Capital Bluestone next to have a go at City Tatts?

Is there any significance to Capital Bluestone taking a full page ad in the City Tatts magazine?

Marcelo Veloz knows them from Cronulla Leagues Club where they were doing that club’s property development when he arrived.

The ad itself is frightening. You could sum it up in one line: “Our aim is to persuade clubs to hand over their main asset, their land, so we can make money from it“.

And when it comes to getting your hands on a club’s land, there is no bigger prize in New South Wales than City Tatts.

But when all is said and done it is doubtful if Capital Bluestone will ever do anything at City Tatts. Well, Mirvac tried and failed. The Chinese developer, with the reputed backing of Sino-Ocean Land, tried and failed. So there is no reason to believe Capital Bluestone would do any better.

But, more than anything else, the threat of a jail sentence will probably keep them away from City Tatts.

City Tatts Information Desk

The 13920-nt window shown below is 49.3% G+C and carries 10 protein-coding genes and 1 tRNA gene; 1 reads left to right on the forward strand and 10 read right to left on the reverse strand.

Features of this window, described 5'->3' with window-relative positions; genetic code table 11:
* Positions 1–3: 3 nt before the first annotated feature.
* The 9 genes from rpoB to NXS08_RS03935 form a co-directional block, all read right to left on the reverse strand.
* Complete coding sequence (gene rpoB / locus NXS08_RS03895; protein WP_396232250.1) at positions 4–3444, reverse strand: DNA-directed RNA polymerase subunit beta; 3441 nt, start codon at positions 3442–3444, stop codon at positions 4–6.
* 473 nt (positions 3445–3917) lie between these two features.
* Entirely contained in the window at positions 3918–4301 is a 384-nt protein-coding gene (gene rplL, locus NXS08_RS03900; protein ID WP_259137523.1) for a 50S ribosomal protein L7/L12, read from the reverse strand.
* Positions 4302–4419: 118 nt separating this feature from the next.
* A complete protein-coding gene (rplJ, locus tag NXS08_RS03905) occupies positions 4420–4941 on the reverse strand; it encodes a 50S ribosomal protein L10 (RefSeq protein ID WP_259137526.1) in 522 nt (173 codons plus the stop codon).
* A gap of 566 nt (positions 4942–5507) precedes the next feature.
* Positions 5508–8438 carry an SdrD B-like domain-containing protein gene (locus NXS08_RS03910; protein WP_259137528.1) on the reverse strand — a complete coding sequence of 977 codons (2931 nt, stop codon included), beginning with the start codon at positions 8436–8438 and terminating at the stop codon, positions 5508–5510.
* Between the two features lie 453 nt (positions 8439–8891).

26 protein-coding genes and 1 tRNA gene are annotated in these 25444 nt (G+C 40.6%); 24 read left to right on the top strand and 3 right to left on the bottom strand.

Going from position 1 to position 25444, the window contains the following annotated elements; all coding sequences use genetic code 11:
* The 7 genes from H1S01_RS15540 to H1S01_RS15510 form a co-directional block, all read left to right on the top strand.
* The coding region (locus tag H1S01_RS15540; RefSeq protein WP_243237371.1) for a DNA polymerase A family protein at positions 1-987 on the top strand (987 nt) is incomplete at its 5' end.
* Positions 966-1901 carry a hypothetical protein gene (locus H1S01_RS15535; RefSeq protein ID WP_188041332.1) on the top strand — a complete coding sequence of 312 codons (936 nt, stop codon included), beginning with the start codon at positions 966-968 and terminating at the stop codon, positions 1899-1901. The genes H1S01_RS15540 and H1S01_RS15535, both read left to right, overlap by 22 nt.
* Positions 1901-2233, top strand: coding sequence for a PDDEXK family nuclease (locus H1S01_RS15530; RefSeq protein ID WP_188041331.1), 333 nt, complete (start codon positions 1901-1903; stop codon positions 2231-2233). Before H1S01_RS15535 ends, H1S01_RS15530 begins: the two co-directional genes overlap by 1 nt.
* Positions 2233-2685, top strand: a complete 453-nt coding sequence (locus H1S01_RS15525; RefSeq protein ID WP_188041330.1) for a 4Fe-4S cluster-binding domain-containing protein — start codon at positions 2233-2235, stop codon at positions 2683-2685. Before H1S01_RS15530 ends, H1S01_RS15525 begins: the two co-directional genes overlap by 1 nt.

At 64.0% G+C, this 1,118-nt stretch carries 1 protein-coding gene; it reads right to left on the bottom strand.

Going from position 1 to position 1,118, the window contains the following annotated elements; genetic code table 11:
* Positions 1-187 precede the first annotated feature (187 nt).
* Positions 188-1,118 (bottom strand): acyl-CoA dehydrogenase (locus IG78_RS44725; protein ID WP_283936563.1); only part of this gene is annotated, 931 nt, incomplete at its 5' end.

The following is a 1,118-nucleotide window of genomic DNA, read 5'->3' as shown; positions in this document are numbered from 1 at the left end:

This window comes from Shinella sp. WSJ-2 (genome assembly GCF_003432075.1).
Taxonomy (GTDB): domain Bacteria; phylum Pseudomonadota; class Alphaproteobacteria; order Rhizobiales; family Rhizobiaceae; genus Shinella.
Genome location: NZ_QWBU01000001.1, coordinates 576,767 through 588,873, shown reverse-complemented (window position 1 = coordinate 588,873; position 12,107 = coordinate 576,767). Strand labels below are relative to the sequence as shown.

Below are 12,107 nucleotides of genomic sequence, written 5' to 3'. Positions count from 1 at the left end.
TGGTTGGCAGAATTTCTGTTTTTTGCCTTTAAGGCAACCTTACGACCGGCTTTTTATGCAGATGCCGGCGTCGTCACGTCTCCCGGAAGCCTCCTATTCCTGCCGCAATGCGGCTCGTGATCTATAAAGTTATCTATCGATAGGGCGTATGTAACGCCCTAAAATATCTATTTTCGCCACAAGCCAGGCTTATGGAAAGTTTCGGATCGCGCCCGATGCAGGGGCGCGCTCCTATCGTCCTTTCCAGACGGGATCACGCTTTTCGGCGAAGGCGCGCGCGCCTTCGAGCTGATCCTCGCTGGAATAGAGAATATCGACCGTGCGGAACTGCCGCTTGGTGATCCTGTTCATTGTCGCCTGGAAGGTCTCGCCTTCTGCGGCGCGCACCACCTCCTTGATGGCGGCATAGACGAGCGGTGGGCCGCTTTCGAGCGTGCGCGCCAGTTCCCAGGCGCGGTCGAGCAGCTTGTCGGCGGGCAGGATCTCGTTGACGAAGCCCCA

Advertisements

Is Pat Campion telling us the property development is over?

Did anyone read the latest club magazine?

In the Chairman’s Bulletin there are some very strange proposals. Well, strange for a club that has spent the last five years pursuing a property development at any cost.

This is what Pat Campion is proposing now:

  • A new cafe open to the public at 196 Pitt Street
  • Leasing another part of 196 Pitt Street to the TAB
  • Altering the Lower Bar

But what does that tell us about the property development?

If these changes happen there is no way the property development could proceed, because those areas are essential for the property development they promoted to members.

The only logical conclusion is that Pat Campion has given up on the property development.

But he doesn’t say that!

It’s a strange way to communicate with members.

City Tatts Information Desk


How exactly did Cafe 2 lose so much money?

After a while you become numb from hearing about the losses racked up by the various food and beverage outlets under Tony Guilfoyle.

But it’s still a mystery how they could lose so much.

Cafe 2 managed to lose around $3000 a week on average in recent years.

How is that possible?

It’s run on the smell of an oily rag. It has to be the most tawdry cafe in the history of City Tattersalls Club.

Now, the trading figures for the various restaurants and bars released to members are reputed to include a hefty expense allocation for depreciation and advertising.